In this episode, Dr. Jeffrey Wilson joins us to discuss China’s expanding trade restrictions against Australia. Dr. Wilson analyzes China’s trade strategy of targeted geoeconomic sanctions and argues that Beijing’s goal is to maximize economic pain without hurting its own welfare. When considering whether China’s trade coercion against Australia is a violation of international law, Dr. Wilson contends that many of China’s actions fall into the grey zone. He discusses Canberra’s decision to file a case against China in the World Trade Organization and contends that Australia will be better positioned to fight the case if it has support from the international community. Finally, Dr. Wilson asserts that the future of China-Australia trade tensions may depend on how U.S.-China relations develop, since China views Australia as an ideal proxy for sending a message to the United States.
Will the Dual Circulation Strategy Enable China to Compete in a Post-Pandemic World?
To shield China from global volatility and pivot the Chinese economy toward greater self-reliance, Beijing is pursuing a new economic model centering on the Dual Circulation Strategy. China is making progress toward achieving some objectives of the strategy, but major challenges loom.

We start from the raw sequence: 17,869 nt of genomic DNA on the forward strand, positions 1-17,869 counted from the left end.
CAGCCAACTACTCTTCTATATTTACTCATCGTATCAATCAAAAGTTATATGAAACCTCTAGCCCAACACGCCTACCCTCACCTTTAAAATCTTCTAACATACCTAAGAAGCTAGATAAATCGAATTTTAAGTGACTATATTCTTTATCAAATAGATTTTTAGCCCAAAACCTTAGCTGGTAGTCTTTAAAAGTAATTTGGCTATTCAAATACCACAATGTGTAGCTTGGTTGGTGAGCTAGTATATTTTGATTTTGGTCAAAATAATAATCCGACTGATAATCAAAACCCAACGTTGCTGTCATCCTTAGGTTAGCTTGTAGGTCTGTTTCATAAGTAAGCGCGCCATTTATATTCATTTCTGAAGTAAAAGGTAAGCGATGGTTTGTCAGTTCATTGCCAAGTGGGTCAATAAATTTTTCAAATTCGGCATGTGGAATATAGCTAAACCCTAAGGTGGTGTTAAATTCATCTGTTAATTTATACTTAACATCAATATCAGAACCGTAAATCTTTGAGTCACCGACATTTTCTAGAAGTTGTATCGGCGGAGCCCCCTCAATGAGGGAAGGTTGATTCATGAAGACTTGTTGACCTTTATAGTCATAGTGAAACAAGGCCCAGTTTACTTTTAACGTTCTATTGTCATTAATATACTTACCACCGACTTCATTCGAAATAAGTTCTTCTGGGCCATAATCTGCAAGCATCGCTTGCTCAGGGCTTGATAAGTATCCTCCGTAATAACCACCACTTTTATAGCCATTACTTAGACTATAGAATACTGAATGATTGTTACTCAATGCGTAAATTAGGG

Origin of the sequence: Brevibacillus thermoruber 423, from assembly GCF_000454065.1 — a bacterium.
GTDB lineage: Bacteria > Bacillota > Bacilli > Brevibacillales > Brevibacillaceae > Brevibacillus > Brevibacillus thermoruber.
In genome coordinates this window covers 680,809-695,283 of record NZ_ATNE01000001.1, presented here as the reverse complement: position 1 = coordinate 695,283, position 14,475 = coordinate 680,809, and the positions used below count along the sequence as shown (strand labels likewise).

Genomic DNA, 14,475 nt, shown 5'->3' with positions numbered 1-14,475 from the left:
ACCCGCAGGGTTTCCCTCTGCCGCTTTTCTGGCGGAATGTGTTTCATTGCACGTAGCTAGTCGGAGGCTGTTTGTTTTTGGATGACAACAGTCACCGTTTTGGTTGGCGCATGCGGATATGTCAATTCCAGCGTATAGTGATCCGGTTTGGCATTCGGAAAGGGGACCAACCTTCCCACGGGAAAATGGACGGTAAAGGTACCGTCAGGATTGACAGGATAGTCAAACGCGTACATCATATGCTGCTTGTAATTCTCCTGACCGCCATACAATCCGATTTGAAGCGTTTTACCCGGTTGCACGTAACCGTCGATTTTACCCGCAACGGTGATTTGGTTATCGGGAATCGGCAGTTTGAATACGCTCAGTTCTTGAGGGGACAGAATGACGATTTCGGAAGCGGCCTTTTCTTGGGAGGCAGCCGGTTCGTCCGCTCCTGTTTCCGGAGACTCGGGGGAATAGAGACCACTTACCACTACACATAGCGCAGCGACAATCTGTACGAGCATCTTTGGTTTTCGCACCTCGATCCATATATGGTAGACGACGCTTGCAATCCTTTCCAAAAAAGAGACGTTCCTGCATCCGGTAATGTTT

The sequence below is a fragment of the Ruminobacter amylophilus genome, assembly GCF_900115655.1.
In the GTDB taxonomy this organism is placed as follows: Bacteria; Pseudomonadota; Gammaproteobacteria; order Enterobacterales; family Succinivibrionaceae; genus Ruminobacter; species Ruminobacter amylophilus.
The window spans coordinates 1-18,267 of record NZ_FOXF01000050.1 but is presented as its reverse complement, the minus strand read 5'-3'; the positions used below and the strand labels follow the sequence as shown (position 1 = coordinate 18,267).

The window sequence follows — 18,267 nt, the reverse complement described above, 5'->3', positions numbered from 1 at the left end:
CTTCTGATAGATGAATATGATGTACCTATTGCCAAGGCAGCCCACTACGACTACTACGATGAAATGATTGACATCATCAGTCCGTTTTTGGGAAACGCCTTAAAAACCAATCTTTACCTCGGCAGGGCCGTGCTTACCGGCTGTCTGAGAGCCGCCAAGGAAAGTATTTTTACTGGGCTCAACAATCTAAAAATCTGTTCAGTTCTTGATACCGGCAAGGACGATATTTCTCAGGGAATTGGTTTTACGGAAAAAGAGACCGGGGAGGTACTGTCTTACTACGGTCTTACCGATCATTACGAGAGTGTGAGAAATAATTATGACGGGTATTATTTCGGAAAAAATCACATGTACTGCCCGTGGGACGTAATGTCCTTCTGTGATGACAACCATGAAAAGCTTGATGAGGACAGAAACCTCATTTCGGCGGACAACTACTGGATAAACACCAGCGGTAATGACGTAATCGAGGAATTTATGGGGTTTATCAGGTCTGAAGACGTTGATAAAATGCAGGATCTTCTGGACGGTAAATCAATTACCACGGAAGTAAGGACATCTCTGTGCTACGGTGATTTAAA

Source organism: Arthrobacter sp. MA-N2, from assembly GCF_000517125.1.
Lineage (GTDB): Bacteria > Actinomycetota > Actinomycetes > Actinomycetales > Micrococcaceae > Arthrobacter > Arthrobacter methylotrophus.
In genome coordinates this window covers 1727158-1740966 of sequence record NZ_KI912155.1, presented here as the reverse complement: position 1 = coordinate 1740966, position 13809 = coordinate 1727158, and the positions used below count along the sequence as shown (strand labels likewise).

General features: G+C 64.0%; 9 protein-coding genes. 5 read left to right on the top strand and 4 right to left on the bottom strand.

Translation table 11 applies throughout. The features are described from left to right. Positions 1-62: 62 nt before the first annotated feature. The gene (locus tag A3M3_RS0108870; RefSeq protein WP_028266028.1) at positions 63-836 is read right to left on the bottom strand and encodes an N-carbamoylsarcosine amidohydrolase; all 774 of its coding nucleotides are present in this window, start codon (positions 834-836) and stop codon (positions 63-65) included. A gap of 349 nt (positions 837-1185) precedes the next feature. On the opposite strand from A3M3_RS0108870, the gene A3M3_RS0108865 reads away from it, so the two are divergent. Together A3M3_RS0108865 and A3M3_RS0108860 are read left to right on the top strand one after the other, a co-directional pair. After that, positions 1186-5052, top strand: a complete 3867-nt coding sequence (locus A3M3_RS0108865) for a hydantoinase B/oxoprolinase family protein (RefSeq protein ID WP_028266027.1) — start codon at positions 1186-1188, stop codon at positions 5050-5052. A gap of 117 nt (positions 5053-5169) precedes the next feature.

How Is China Influencing Global Maritime Connectivity?
Decades of economic growth and government prioritization have enabled China to position itself at the nexus of global maritime trade. Beijing is pushing to leverage the nation’s resources to further strengthen connectivity, with a key emphasis on enhancing port infrastructure.
How Influential is China in the World Trade Organization?
China’s accession to the World Trade Organization was heralded by the international community as a victory for free trade and economic liberalization. While China has been one of the organization’s most active members, Beijing has not instituted deep, systemic reforms and its compliance with WTO rulings has been mixed.
Is China the World’s Top Trader?
In 2017, China exported $2.3 trillion and imported $1.8 trillion in goods. This amounted to 12.4 percent of global trade and left China with a trade surplus of over $400 billion. Learn more about international trade with this ChinaPower exclusive.
How Much Trade Transits the South China Sea?
As a vital artery of trade for many of the world’s largest economies, the South China Sea has garnered significant attention. Reports on the South China Sea frequently misrepresent the value of trade that annually transits the waterway. Learn more about trade flows in the region with this ChinaPower exclusive.